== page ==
One was a blowout – the Cardinals would surive to play at least a game 163. The Rays game looked similarly over, as they were down 7-0 to the Yankees. The other two games had just a one-run spread. Boston was winning – but was in a rain delay that could go late into the night. And the Braves were hanging on against the Phillies.
 
Then the baseball gods started playing some crazy dice. First, they made the Rays game infinitely more interesting with some wildness and a bit of thunder from the bat of the Greek hero Longoria. In addition, before I left my seat I was seeing tweets about a meltdown for the Braves which was sending that game into extra innings.
 
Finally, on the walk back to the car, my phone was notifying me that the Rays had ALSO pushed their game into extra innings with a home run with two outs (and two strikes) in the bottom of the ninth. It turns out it was even better than that. Dan Johnson (from Blaine) yanked his home run barely over the fence just inside the right foul pole in a part of Tropicana field that juts inward like a design flaw.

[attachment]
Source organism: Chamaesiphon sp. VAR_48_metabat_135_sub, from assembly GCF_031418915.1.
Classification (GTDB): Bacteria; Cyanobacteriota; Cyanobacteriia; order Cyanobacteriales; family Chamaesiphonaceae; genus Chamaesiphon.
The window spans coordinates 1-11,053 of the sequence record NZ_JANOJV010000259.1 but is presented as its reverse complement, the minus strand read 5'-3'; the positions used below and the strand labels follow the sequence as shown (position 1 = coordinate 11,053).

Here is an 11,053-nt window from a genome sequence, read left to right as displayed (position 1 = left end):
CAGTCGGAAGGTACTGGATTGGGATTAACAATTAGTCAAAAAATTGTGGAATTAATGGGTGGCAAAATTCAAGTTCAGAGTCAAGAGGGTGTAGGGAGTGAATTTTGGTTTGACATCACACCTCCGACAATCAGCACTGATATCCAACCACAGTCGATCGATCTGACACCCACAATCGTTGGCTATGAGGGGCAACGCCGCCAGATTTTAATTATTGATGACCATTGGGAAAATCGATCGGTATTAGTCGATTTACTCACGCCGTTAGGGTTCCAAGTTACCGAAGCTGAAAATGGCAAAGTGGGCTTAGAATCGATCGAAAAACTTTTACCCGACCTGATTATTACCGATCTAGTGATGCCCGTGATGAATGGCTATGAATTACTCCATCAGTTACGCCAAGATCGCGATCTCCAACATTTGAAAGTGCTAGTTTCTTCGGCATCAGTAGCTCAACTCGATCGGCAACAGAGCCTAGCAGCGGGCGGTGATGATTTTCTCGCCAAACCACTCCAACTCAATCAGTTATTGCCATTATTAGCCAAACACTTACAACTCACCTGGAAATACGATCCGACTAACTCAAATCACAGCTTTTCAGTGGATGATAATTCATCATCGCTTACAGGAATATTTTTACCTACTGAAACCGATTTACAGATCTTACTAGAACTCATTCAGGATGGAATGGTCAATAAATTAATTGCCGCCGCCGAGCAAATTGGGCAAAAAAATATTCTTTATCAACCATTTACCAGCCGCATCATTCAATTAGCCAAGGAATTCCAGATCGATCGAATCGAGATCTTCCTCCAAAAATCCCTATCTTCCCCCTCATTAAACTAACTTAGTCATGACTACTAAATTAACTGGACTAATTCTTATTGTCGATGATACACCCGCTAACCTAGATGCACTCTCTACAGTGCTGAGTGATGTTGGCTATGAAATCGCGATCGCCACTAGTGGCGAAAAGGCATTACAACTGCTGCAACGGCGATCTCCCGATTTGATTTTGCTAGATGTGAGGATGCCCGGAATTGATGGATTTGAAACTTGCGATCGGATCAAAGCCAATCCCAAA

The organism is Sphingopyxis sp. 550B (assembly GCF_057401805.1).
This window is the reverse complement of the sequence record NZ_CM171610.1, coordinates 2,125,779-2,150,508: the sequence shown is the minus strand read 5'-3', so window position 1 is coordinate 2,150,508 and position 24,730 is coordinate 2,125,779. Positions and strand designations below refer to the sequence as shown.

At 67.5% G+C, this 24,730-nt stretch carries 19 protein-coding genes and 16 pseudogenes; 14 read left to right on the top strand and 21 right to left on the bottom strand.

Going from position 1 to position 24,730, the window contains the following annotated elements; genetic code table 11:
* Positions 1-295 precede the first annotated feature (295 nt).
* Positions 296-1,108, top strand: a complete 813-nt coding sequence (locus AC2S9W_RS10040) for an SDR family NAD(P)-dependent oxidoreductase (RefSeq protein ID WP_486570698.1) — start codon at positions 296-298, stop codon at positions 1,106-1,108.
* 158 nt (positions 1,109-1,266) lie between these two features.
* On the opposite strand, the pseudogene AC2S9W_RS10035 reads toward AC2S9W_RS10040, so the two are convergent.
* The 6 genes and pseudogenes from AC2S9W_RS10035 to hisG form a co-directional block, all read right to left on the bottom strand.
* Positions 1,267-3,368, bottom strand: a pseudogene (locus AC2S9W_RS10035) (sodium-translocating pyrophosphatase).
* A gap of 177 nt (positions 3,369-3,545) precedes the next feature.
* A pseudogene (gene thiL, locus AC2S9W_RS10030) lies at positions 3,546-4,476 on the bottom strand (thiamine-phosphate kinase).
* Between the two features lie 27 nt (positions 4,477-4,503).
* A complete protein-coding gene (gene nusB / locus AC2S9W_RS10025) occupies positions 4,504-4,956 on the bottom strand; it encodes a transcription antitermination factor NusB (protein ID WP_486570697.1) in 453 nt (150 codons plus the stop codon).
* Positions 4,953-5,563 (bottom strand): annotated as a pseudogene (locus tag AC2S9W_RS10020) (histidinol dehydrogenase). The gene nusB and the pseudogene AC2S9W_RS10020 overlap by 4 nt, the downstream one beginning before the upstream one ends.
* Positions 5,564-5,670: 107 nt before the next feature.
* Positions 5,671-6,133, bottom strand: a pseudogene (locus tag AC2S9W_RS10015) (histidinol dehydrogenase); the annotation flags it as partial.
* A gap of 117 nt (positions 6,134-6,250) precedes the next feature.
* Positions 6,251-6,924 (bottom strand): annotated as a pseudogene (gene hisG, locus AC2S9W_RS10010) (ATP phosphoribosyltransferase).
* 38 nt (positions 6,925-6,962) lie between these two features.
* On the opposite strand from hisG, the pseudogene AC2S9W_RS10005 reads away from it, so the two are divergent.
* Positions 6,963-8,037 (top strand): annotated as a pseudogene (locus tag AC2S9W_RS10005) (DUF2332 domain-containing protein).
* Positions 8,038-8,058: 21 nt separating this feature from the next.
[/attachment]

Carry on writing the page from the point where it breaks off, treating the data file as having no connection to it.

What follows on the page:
And STILL, it got better.
 
As I walk into my bedroom, The Voice of Reason™ is celebrating her Phils win over the Braves in 13 innings. Philadelphia was once voted the most hostile city in the US – and responded with pride. I guaranteed you they took great pleasure in knocking an arch-nemesis out of the playoffs, especially when the Braves had a three game lead with five games to play.